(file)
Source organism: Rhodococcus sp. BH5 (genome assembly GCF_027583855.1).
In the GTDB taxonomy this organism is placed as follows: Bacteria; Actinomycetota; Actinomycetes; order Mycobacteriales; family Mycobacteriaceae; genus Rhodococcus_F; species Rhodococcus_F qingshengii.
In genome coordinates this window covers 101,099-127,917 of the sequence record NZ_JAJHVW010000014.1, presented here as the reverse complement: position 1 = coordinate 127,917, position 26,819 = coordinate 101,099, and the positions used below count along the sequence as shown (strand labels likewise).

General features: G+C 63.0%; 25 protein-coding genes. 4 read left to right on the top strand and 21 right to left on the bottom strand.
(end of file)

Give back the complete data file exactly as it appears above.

Source organism: Rhodococcus sp. BH5 (genome assembly GCF_027583855.1).
In the GTDB taxonomy this organism is placed as follows: Bacteria; Actinomycetota; Actinomycetes; order Mycobacteriales; family Mycobacteriaceae; genus Rhodococcus_F; species Rhodococcus_F qingshengii.
In genome coordinates this window covers 101,099-127,917 of the sequence record NZ_JAJHVW010000014.1, presented here as the reverse complement: position 1 = coordinate 127,917, position 26,819 = coordinate 101,099, and the positions used below count along the sequence as shown (strand labels likewise).

General features: G+C 63.0%; 25 protein-coding genes. 4 read left to right on the top strand and 21 right to left on the bottom strand.